An Overview of Seoul

Seoul, officially the Seoul Special City, is the capital and largest metropolis of South Korea. A megacity with a population of 20,550,000, it is the largest city proper in the OECD developed world.The Seoul National Capital Area is the world’s second largest metropolitan area with over 20 million inhabitants, which includes the surrounding Incheon metropolis and Gyeonggi province.Over half of South Korea’s population live in the Seoul National Capital Area, and nearly a quarter in Seoul itself, making it the country’s foremost economic, political, and cultural center.

Seoul has been a major settlement for over 2,000 years, with its foundation dating back to 18 B.C. when Baekje, one of the Three Kingdoms of Korea, established its capital in what is now south-east Seoul. It continued as the capital of Korea during the Joseon Dynasty and the Korean Empire.

The Seoul National Capital Area is home to four UNESCO World Heritage Sites: Changdeokgung, Hwaseong Fortress, Jongmyo Shrine and the Royal Tombs of the Joseon Dynasty.

Today, Seoul is considered to be a leading global city, ranking among the top ten global cities in the Global Cities Index of 2010. It is one of the world’s top ten financial and commercial centers, home to major multinational conglomerates, such as Samsung, LG and Hyundai-Kia. In 2008, Seoul was named the world’s sixth most economically powerful city by Forbes.

Seoul has a highly technologically advanced infrastructure.Seoul was the first city to feature DMB, a digital mobile TV technology and WiBro, a wireless high-speed mobile internet service. It has a fast, high-penetration 100 Mbit/s fibre-optic broadband network, which is being upgraded to 1 Gbit/s by 2012.Seoul Station houses the 350 km/h KTX bullet train and the Seoul Subway is the third busiest in the world, with over 2 billion passengers every year. Seoul is connected via AREX to Incheon International Airport, rated as the best airport in the world by Airports Council International.

Seoul hosted the 1988 Summer Olympics, 2002 FIFA World Cup and the 2010 G-20 Seoul summit. The city was named the World Design Capital for 2010 by the International Council of Societies of Industrial Design. (source)

At first glance, Seoul appears to be a sprawling concrete mass of high-rise apartment buildings and modern buildings interspersed with historical treasures. But on closer investigation, the city can be divided into numerous smaller districts with their own distinct character. Your primary landmark is the Han River, which runs east to west and bisects the metropolis. Jongno forms the center to the north, surrounded by five main tourist districts, and there are two other districts of interest to visitors to the south, all of which are easy to access by the convenient and economical subway system. Very few streets have names, however, and buildings are not always numbered, so the easiest way to find a place is by locating the nearest subway station or landmark, or by asking the friendly people you are certain to meet in every part of the city. (source)

Religion in South Korea

Of the South Korean population, 29.2% are Christian (of whom 18.3% profess to be Protestants and 10.9% to be Catholics), 22.8% are Buddhist, and the rest adheres to various minority religions including Jeung San Do, Daesun Jinrihoe, Cheondoism, Taoism, Confucianism and Won Buddhism.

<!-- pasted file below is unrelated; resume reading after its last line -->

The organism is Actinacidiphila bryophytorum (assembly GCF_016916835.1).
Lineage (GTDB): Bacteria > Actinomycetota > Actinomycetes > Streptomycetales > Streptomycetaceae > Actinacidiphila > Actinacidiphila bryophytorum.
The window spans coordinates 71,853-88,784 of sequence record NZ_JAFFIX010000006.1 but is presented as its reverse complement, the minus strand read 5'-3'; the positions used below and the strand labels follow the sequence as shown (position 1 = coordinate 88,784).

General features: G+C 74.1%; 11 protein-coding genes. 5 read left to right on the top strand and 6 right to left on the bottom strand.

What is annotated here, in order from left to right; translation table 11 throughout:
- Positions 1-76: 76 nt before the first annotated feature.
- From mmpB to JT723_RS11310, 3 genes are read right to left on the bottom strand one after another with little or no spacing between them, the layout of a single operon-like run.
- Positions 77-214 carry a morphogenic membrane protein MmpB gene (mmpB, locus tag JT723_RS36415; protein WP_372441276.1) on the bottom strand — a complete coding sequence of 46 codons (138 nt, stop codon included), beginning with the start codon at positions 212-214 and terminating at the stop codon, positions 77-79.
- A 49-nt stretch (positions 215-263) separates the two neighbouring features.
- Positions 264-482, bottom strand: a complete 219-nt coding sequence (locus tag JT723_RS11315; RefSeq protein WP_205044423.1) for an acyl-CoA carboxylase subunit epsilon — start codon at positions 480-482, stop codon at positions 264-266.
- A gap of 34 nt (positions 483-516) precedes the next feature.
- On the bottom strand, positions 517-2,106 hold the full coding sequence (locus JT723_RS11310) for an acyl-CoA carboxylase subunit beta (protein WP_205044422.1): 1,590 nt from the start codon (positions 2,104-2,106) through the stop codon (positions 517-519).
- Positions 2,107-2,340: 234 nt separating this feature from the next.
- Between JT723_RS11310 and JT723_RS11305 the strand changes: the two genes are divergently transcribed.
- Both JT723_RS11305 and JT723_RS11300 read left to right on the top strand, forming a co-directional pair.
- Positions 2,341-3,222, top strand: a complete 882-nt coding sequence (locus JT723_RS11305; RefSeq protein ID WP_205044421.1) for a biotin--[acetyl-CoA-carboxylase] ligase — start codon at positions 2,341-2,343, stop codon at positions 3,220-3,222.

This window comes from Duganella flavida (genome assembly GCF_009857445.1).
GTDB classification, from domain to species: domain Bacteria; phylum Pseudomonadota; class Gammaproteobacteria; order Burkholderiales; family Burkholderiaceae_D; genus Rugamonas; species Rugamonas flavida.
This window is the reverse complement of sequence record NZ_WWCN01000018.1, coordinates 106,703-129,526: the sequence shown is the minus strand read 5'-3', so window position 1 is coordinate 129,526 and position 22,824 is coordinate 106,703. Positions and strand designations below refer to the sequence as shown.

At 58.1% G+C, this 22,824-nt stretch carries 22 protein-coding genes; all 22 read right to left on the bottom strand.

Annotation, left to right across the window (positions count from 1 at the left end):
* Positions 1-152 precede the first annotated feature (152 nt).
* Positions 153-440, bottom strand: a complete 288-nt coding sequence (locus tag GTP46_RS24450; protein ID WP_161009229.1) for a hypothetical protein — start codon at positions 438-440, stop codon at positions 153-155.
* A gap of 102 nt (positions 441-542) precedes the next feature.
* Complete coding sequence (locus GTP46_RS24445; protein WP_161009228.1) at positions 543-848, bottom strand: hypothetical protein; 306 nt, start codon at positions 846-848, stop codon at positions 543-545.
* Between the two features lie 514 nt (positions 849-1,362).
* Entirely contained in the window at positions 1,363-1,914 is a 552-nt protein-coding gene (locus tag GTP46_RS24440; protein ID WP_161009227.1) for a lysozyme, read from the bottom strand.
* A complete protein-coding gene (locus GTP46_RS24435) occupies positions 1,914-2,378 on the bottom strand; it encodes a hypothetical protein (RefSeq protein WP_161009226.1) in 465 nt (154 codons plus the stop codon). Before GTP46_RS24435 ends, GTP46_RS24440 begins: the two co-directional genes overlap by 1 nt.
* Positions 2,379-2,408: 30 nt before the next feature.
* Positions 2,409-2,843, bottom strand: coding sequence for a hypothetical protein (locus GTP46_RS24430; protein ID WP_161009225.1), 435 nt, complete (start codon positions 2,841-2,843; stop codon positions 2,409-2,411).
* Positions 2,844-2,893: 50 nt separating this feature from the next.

A small minority of Koreans also profess Islam. Large metropolitan areas had the highest proportions of people belonging to formal religious groups: 49.9 percent in Seoul, 46.1 percent for Busan, and 45.8 percent for Daegu. South Korea had the third highest percentage of Christians in East Asia or Southeast Asia, following the Philippines and East Timor.

Except for the Christian groups, who maintain a fairly clear-cut distinction between believers and nonbelievers, there is some ambiguity in these statistics. For instance, there is no exact or exclusive criterion by which Buddhists or Confucianists can be identified. Although existing in other countries, the lineage of refuge, a commitment that distinguishes between Buddhists and non-Buddhists has disintegrated in Korea and is difficult to find because religion is seen to be hereditary. Many people outside of formal groups have been deeply influenced by these traditions. Moreover, it is not uncommon for Koreans to pray at Buddhist temples, participate in Confucian ancestor rites, and even consult a shaman and sponsor a kut. Furthermore, the statistics may underrepresent the numbers of people belonging to new religions. Some sources have given the number of adherents of Cheondoism as over five million.

Given the great diversity of religious expression, the role of religion in South Korea’s social development has been complex. Some traditions are adhered to as important cultural properties rather than as rites of worship. Confucianism remains important as a social ethic; its influence is evident in the immense importance Koreans ascribe to education. Christianity is identified with modernization and social reform. Many Christians in contemporary South Korea, such as veteran political opposition leader Kim Dae-jung, a Catholic, have been outspoken advocates of human rights and critics of the government. Christian-sponsored organizations, such as the Urban Industrial Mission, promote labor organizations and the union movement. New religions draw on both traditional beliefs and on Christianity, achieving a baffling variety and diversity of views. It has been estimated that there were as many as 5000 new religions in South Korea in the late 19th century, though many were small and transient phenomena. (source)

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